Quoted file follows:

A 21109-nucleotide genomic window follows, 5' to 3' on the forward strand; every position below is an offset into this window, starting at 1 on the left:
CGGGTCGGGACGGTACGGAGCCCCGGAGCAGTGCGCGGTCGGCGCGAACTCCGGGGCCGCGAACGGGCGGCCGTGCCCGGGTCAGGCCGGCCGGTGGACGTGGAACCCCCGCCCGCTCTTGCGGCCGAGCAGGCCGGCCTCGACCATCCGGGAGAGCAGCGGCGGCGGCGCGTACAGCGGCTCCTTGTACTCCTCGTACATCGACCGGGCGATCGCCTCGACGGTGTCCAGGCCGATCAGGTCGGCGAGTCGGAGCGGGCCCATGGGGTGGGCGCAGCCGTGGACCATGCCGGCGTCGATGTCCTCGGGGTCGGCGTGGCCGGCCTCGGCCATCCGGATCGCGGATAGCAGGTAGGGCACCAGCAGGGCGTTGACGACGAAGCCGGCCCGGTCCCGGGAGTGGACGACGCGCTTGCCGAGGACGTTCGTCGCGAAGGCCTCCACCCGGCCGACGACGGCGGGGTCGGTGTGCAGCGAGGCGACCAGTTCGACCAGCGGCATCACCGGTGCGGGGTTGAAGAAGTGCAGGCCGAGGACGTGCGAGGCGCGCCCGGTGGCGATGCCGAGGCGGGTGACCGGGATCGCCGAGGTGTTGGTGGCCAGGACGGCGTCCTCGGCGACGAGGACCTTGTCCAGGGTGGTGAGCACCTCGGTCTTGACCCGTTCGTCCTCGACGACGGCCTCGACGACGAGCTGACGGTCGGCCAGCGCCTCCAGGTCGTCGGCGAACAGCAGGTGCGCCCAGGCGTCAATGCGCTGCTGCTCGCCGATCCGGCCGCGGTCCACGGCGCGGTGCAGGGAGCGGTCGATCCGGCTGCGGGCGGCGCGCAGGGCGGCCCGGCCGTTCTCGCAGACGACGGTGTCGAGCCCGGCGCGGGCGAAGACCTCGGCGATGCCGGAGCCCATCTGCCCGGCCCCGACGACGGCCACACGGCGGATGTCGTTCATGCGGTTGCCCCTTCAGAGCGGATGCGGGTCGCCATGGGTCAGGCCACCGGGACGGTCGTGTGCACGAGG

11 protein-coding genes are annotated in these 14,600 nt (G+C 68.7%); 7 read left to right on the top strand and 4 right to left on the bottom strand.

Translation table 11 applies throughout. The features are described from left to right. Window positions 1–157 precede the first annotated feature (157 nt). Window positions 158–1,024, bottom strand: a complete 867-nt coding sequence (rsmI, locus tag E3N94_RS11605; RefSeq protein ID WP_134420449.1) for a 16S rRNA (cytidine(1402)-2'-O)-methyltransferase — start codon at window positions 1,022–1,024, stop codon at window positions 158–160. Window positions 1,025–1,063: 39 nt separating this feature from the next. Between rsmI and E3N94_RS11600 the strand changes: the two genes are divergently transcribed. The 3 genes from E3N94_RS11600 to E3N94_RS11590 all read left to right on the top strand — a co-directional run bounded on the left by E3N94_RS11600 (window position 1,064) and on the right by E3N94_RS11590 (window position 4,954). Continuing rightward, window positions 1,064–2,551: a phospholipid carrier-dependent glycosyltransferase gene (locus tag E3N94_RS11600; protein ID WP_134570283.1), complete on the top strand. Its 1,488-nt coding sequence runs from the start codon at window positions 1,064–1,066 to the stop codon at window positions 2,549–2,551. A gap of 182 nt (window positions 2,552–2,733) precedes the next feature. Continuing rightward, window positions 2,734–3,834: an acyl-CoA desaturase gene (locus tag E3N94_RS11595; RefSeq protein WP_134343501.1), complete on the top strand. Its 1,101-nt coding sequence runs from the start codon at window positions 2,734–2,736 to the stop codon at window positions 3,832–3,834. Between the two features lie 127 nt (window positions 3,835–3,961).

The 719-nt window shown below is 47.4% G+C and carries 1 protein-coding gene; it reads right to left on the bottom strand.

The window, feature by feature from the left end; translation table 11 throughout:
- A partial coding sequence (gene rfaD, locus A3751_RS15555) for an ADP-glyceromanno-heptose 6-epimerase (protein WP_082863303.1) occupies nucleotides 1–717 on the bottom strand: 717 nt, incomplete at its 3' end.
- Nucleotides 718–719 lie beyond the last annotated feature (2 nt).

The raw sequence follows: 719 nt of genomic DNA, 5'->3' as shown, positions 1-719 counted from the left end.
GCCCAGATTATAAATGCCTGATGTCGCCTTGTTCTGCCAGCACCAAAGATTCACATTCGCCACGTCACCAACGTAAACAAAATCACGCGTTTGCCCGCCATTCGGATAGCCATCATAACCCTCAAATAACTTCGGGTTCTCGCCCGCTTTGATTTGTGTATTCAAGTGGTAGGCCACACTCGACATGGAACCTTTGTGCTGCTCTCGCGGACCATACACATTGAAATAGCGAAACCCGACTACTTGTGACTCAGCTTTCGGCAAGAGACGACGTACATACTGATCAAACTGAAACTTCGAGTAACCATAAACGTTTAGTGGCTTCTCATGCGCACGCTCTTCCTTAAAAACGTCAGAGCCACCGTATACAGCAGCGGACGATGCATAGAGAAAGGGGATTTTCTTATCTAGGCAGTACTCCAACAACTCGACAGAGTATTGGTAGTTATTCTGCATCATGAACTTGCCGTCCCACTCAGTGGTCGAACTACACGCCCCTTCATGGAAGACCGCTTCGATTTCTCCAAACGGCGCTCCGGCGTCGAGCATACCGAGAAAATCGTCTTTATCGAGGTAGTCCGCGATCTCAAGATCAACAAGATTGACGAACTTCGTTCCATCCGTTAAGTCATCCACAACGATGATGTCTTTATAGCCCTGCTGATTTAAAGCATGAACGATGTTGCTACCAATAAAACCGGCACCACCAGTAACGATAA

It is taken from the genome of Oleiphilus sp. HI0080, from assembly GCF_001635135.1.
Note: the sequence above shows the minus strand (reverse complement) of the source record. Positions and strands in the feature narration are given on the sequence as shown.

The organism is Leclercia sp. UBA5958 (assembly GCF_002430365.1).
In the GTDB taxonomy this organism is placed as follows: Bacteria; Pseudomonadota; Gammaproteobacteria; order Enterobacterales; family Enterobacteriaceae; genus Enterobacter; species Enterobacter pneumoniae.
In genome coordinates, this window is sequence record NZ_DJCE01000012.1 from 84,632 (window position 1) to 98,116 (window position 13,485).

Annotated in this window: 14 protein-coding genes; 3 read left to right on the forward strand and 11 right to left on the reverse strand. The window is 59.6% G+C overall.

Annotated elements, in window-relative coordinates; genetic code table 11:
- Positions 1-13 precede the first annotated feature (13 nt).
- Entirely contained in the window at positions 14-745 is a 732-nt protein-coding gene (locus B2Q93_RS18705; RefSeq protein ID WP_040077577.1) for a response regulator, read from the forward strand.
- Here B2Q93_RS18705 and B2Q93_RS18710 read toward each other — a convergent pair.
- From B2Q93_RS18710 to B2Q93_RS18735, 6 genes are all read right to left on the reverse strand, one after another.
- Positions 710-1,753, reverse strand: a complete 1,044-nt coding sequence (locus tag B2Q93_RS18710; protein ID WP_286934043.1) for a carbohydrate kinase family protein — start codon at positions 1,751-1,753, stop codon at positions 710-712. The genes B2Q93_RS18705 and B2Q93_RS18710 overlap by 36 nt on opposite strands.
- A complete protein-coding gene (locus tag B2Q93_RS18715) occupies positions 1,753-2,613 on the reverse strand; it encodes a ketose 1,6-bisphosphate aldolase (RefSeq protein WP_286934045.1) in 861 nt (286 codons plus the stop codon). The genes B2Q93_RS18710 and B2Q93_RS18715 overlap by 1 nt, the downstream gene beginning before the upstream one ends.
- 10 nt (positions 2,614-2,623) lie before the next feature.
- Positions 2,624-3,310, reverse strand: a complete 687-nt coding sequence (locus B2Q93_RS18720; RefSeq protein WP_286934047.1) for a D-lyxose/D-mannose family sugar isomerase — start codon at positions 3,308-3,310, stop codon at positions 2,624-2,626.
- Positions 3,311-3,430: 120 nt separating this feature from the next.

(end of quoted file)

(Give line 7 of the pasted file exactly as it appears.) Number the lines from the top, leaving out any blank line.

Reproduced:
- A partial coding sequence (gene rfaD, locus A3751_RS15555) for an ADP-glyceromanno-heptose 6-epimerase (protein WP_082863303.1) occupies nucleotides 1–717 on the bottom strand: 717 nt, incomplete at its 3' end.